FRESNO, Calif. (KFSN) -- The drought is causing tensions between residential water users and almond farmers. The almond trees were planted about a year ago, and get plenty of water from a new well. Some neighbors who've seen wells go dry and have cut back on water use say it's not fair.
Eli Garcia explained, "And when you see all these trees around it's kind of like, I'm doing this sacrificing this so they can water their trees and it's just no justice as far as I'm concerned it."
One of his neighbors, Robert Mitchell took these concerns to the Fresno County Board of Supervisors.
Mitchell said, "My community is surrounded by almond trees which will not produce product for another three years which is 2018, yet in the one small area I live we have lost five wells in a one block area."
Mitchell urged the board to think about a temporary ban on new almond orchards. He said, "Look at the possibility of saying we made need to come to a moratorium of planting of new crops that are labor intensive."
That's a shocking idea in farm country, but Sarge Green head of the Water Institute at Fresno State, says it's becoming a more common cry around the Valley.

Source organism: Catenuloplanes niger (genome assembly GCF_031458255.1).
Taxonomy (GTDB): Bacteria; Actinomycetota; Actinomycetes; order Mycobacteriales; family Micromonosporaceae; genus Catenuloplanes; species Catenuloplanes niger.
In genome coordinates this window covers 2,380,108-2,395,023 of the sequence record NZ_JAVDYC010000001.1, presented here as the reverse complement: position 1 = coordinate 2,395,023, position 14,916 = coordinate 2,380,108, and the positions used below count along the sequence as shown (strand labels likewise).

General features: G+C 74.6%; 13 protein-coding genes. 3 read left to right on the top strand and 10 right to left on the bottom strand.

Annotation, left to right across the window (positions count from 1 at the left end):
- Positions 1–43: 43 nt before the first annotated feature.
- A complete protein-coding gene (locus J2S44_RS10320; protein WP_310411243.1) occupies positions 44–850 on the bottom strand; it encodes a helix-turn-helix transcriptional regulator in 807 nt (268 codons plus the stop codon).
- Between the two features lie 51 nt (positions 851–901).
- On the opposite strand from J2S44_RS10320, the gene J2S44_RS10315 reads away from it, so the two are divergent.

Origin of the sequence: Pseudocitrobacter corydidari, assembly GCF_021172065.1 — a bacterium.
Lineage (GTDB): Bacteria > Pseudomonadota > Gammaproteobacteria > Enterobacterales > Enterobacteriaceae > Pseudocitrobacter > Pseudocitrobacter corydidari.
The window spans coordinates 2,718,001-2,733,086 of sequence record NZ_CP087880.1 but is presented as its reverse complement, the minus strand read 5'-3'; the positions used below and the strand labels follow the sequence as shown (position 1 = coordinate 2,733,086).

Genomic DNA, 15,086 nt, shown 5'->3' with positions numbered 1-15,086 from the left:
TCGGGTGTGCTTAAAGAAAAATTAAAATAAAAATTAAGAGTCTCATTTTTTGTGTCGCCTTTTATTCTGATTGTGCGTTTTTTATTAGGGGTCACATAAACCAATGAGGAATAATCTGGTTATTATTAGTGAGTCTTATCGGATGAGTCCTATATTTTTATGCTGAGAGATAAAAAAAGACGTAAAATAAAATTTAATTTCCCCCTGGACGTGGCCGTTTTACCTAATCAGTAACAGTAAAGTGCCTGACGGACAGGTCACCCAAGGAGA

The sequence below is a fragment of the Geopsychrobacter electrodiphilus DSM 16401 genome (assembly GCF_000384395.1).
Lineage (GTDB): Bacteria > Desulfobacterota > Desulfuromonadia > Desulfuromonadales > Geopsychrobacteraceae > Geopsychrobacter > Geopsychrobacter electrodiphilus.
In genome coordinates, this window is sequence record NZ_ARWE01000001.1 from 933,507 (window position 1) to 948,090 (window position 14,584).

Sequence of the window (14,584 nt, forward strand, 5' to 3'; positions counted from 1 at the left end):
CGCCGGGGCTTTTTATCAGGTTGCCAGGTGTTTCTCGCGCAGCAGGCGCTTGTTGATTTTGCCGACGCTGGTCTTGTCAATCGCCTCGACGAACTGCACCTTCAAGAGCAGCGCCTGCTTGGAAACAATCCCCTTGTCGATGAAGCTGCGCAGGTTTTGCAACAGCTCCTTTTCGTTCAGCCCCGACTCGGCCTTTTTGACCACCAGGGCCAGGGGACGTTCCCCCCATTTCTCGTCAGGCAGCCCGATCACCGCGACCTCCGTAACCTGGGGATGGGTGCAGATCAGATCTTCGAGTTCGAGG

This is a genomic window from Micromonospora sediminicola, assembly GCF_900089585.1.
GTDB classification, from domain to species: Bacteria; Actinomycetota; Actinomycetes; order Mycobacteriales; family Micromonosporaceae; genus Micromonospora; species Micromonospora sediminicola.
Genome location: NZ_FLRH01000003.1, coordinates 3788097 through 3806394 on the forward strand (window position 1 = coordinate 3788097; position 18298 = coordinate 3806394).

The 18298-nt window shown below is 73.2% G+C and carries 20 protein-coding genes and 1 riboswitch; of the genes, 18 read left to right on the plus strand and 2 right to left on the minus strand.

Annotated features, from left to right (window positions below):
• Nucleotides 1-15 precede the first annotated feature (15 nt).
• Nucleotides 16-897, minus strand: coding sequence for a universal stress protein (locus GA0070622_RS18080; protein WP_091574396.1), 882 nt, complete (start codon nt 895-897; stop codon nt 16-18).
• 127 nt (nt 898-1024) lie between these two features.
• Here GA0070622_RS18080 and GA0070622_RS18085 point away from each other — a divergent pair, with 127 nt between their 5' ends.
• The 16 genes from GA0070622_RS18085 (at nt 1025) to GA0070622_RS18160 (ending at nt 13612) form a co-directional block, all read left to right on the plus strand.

"Every county I have worked in thus far there has been a community that has asked the same question, we want you to adopt a moratorium," Green explained.
Green doesn't think such a moratorium is a good idea because almonds are the Valleys biggest crop, but he notes under state law drinking water is the highest use for water, and competition for water between plants and people is likely to intensify.
Ag is the number one economic driver but like I said people do come first but there may be some push and shove in the very near future especially if the drought continues. And Mitchell says going without water, being unable to cook, bathe or flush a toilet becomes a threat to public health, a higher priority he thinks, than almonds.
Mitchell explained, "Everyone is pumping out of this aquifer and if this goes dry everyone, everyone will be suffering as a result, simply for the opportunity for some to cash in on this craze of almonds."
Drought causing tension between residents and almond farmers